In the mid-nineteenth century, eastern Massachusetts was a hub for American horticultural talent, including writers and nursery owners. In the case of fruit breeders like Edward Staniford Rogers, even work conducted at a relatively small scale had the potential to spread nationally, shaping breeding efforts into the present. Rogers focused on grapes, and he did his work in his half-acre backyard at 376 Essex Street, in Salem, Massachusetts. Rogers came from a prosperous mercantile and shipping family, and in 1826, the year Rogers was born, Essex Street was one of Salem’s wealthiest residential neighborhoods. The street ran into the city’s center, near the wharves of Salem Harbor, then one of the busiest ports on the Atlantic seaboard.
Rogers began his breeding work in 1851, when he was still a young man. While shy with most people—some would even say reclusive—he could talk endlessly about his new hybrid grape creations and did so regularly with local and nationally renowned horticulturists. In the process, he became a leading American grape breeder, focusing on hybridizing the common European grapevine (Vitis vinifera) with the hardier and more disease-resistant American fox grape (V. labrusca). Ulysses Prentiss Hedrick, the chief horticulturist of the New York State Agricultural Experiment Station, extensively wrote about Rogers’s work and noted, in 1908, that when Rogers introduced his grapes to the public in the late 1860s, “enthusiasm and speculation ran riot.” Another breeder, James H. Ricketts of Newburgh, New York, had released successful varieties around the same time, and it was, according to Hedrick, a “golden era” for American grapes. “Possibly at no other period has interest in grape-growing been so keen as during the decade succeeding the introduction of these hybrids,” he wrote.
A Horticultural Renaissance
As a grape grower and winemaker, I came to appreciate the landmark hybridization work of Rogers while researching and acquiring cool-climate grape hybrids that were developed in France between 1860 and 1940—primarily crosses between Vitis vinifera and American species like V. labrusca, V. aestivalis, V. riparia, and V. rupestris. I became attuned to these French-American grape hybrids starting in 1974, first by working at Benmarl Vineyards, in Marlboro, New York, and subsequently at the Hudson-Chatham Winery in Ghent, New York, where I encountered red grapes like ‘Baco Noir’ and ‘Chelois’ and white grapes like ‘Seyval Blanc’ and ‘Vidal’, along with more than a dozen others.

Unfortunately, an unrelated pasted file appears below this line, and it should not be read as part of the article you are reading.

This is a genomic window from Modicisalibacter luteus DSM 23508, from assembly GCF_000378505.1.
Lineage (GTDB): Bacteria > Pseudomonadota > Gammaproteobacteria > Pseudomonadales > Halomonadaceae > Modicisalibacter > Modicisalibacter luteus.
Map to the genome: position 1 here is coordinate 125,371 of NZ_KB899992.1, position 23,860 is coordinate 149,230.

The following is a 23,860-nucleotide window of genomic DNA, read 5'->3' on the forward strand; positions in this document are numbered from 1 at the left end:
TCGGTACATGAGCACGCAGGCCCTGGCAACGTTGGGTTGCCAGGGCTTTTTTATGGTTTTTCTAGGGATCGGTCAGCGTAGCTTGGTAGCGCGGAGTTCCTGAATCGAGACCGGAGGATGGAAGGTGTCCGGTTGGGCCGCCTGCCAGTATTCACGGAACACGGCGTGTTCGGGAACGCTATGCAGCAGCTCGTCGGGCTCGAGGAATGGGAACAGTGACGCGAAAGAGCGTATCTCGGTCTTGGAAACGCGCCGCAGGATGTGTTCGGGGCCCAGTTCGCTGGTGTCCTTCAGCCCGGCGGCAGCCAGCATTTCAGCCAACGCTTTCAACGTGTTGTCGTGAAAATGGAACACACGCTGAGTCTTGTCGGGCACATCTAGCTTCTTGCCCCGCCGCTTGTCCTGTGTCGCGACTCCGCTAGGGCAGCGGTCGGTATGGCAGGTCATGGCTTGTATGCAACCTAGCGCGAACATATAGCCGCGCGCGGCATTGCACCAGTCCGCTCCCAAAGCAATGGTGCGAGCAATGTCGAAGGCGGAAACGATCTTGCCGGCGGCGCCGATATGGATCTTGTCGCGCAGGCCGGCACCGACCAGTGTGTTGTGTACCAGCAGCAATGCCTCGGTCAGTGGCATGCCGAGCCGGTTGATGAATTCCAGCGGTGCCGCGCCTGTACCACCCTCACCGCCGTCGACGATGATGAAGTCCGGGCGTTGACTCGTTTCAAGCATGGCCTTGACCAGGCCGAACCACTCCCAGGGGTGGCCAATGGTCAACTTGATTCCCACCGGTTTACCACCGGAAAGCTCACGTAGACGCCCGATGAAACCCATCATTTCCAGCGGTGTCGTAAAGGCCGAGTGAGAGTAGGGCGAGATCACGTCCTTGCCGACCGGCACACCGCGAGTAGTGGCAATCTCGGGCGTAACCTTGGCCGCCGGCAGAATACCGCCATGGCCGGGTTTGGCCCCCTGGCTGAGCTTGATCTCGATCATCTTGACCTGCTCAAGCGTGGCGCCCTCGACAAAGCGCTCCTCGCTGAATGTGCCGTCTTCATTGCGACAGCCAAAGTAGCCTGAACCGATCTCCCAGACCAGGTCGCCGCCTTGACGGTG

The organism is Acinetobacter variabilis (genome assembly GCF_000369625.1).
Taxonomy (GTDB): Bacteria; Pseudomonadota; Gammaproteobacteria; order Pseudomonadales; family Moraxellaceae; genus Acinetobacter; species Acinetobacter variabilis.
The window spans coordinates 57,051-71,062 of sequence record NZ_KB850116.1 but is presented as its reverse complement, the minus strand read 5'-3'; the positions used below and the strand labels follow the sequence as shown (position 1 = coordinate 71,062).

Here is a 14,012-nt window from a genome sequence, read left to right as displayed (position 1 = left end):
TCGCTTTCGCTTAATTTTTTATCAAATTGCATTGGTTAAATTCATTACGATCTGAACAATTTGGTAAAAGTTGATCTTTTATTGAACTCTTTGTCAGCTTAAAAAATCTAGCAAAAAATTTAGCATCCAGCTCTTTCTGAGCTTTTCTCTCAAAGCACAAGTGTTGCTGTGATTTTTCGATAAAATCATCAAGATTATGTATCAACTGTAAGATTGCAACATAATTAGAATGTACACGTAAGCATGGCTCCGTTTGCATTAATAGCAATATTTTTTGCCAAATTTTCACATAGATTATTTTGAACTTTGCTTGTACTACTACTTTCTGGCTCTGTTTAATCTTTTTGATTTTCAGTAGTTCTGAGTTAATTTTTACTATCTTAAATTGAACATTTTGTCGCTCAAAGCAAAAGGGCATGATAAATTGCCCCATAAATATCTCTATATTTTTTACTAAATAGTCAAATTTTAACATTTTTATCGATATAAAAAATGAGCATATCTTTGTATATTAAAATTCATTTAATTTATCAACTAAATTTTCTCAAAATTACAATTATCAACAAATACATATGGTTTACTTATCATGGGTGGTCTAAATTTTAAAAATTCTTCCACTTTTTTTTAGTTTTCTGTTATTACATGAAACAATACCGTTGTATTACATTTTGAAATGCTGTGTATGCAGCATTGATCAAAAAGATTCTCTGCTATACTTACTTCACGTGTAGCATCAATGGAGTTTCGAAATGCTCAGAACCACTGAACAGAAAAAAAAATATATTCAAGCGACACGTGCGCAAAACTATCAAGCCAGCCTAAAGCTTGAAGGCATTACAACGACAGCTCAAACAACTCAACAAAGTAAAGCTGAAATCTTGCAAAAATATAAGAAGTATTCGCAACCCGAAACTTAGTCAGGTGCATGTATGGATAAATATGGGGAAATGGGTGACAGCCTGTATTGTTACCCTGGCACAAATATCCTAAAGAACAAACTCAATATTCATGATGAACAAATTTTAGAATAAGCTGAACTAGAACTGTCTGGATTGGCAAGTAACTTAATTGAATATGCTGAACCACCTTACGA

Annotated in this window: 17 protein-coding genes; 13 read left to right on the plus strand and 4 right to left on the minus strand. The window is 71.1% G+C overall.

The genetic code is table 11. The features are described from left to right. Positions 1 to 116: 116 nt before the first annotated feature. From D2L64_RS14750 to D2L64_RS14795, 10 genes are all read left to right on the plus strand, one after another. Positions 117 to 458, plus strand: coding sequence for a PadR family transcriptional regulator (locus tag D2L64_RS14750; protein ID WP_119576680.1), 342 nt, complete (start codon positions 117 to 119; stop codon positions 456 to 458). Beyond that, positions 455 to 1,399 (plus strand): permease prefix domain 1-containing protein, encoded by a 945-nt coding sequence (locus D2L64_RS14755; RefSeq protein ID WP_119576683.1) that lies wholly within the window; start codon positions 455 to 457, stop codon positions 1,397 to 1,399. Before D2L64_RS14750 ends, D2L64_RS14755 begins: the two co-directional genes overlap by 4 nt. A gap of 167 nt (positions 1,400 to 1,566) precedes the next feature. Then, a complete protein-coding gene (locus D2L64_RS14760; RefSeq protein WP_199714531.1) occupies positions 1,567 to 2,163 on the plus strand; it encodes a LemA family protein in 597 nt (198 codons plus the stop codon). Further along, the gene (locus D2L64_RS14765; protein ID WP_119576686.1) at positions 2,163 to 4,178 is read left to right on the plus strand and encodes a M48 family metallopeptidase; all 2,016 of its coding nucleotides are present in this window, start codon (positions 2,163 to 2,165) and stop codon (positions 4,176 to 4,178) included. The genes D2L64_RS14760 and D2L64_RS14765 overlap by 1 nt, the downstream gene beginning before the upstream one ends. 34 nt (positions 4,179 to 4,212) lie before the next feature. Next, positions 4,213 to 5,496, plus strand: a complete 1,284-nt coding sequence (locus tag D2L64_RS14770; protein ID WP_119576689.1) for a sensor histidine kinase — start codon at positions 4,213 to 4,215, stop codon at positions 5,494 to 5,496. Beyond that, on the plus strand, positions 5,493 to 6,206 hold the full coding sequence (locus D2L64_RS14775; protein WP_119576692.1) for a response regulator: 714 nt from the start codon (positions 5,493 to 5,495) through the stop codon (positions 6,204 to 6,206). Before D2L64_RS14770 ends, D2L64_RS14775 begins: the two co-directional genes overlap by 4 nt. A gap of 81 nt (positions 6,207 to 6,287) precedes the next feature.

My interest then led me to Rogers and other East Coast hybridizers, including a significant number based in the Hudson Valley. I evaluated the Rogers varieties to see if they could be grown in a more ecologically sustainable manner than grape varieties that are conventionally grown today, and I wanted to learn more about the flavor profiles of these forgotten old varieties. For over fifteen years, I have grown twelve of these Rogers hybrids very successfully on my farm, Cedar Cliff, in Athens, New York, for wine production. It is my hope to reintroduce some of the Rogers grapes to commercial growers and wineries so that they can be made more readily available to the public.
In the process of researching heirloom grape varieties, I discovered that, between 1840 and 1890, eastern Massachusetts and the Mid-Hudson Valley were two of three centers of grape breeding. Breeders were also busy near St. Louis, Missouri. In Massachusetts, the breeders were generally wealthy New England Brahmins, like Rogers, whose families made fortunes either as merchants or in mercantile shipping. These genteel farmers engaged in horticulture for intellectual stimulation and social comradery. Nursery owner Charles Mason Hovey facilitated communication between nearby breeders and regularly corresponded with the national fruit-breeding community either in person or through the many plant catalogues, pamphlets, and horticultural books that he wrote. In addition, Hovey helped to direct, along with Marshall Pinckney Wilder, the nationally recognized Massachusetts Horticultural Society and the American Pomological Society. Local agricultural and horticultural societies were also actively evaluating new horticultural varieties in most eastern Massachusetts counties.
Several forces compelled these Massachusetts horticulturists to develop new hybrid fruit. Many desired to create plant material for their suburban and rural homes, emulating the British landed gentry and securing greater social prestige within their community. Others desired to develop fruits that were more productive and disease resistant for profit. An underlying theme was the uniquely New England quasi-religious-social-ethical belief among business, social, and religious leaders that one’s religious service could be manifest by service to community. Work had a moral component, and the highest calling was to be productive; unlike the trading of goods, engaging in agriculture and manufacturing was a divine calling.